This five-star beauty of a story is so well done I hardly know where to start. First of all, while it is definitely suitable for teens and young adults based on its content, as someone who has grandkids in that age group I thoroughly enjoyed it, too. More than enjoyed, actually. I loved it!
The author did a fabulous job of transitioning the heroine, seventeen year old D’Laine, from what had been a very trying time, to some semblance of normalcy as she prepared to go to college, to being plunged unexpectedly into an entirely different world. Her premonitions in the form of nightmares provided great background and suspense. In most cases, giving the reader more information instead of less actually builds more suspense as you have so many more things to consider and worry about. Not only did D’Laine fall through a portal and find herself on another planet with a variety of weird creatures, she also was introduced to powers she possessed of which she had no idea! Her transition into the role effectively took the reader along for the ride in a very smooth and credible manner.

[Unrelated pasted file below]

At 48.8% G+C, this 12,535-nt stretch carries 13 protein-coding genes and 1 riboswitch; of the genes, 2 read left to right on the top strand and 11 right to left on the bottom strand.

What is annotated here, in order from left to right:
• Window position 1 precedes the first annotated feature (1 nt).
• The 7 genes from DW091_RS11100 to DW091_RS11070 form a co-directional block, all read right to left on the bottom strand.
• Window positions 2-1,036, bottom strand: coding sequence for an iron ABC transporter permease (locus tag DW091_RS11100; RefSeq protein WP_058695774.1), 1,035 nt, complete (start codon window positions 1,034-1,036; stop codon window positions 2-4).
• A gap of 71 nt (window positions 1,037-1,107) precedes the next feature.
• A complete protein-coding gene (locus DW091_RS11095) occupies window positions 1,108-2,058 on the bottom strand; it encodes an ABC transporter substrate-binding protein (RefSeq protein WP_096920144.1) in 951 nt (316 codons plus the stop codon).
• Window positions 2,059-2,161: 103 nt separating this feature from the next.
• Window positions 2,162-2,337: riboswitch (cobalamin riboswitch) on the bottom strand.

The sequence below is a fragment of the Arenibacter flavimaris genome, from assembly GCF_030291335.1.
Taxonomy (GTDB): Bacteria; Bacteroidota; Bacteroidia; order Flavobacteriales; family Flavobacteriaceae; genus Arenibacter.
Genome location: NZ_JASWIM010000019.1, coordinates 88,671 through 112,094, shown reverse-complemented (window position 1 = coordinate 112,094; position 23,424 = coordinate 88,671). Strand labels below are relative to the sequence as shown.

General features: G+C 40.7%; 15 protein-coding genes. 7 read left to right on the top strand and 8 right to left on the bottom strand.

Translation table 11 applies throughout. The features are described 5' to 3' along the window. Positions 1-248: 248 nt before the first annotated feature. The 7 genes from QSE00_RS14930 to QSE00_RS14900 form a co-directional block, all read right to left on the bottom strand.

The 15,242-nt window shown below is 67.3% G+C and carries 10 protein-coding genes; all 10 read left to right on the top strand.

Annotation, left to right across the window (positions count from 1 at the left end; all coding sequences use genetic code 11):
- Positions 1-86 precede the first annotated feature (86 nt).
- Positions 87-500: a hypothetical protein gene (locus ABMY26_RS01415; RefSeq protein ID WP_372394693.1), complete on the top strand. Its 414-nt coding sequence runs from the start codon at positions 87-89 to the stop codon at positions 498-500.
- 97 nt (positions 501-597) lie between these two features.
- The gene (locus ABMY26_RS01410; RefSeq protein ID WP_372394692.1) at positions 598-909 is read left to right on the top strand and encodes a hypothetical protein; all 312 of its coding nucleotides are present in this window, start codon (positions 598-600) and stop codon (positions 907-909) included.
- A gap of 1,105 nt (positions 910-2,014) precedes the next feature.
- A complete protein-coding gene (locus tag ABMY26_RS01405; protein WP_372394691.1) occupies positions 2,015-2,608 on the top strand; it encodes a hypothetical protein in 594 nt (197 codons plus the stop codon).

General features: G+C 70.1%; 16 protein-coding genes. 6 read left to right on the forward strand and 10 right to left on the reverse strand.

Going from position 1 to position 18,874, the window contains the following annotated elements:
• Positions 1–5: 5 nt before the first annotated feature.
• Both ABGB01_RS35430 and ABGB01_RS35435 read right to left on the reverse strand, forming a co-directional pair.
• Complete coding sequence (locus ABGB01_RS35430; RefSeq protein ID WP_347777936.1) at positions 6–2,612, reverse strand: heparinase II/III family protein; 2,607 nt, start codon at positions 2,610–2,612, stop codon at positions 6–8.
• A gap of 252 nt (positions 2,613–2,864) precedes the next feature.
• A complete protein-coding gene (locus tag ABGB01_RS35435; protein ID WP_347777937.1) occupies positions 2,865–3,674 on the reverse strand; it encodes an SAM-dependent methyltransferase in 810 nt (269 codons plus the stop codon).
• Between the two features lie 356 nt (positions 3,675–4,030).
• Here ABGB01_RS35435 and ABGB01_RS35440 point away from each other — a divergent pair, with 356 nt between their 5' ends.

The unusual sentient creatures and their respective cultures were well-drawn, full of imagery, and convincing, as well as their interactions among themselves and the planet as a whole. The humans were just alien enough, being somewhat medieval in some senses, yet high-tech on another, making them relatable.
The advantage of having a modern earthling as a protagonist is that the descriptions can be familiar. Some of the comparison and references to sci-fi icons such as the Star Wars movies were effective and often humorous. The science element was convincing as well, the physicists involved straight out of “The Big Bang Theory.” I loved the characters left behind on Earth and their efforts to find the portal so they could bring back D’Laine. On a subjective level, I thoroughly enjoyed the fact they were in Houston, where I used to live. Thus, I enjoyed the references to familiar places including the Katy Mills Mall and local roadways. It’s always a plus when the location details are authentic, which adds credibility. Those who have never been there never know the difference, but to those who have it makes the story come even more alive.
I’ll even forgive the fact the story broke one of my cardinal rules of writing, (which I posted today in my “Writing Tips”) about starting a story with the main character. I can forgive any deviance that works, in this case giving it a story-telling flavor similar to “The Princess Bride.” (However, if I had been the editor, I would have recommended using a prologue.)
For a while I was worried that the story would end with a cliff hanger. Fortunately, it had a very satisfying conclusion, yet I definitely look forward to the promised sequel, which is the perfect ending. This is a great story for all ages. Don’t miss it!
If you’re subscribed to Kindle Unlimited, you can read this jewel for free, or pick up your copy on Amazon here. An audio version is also available.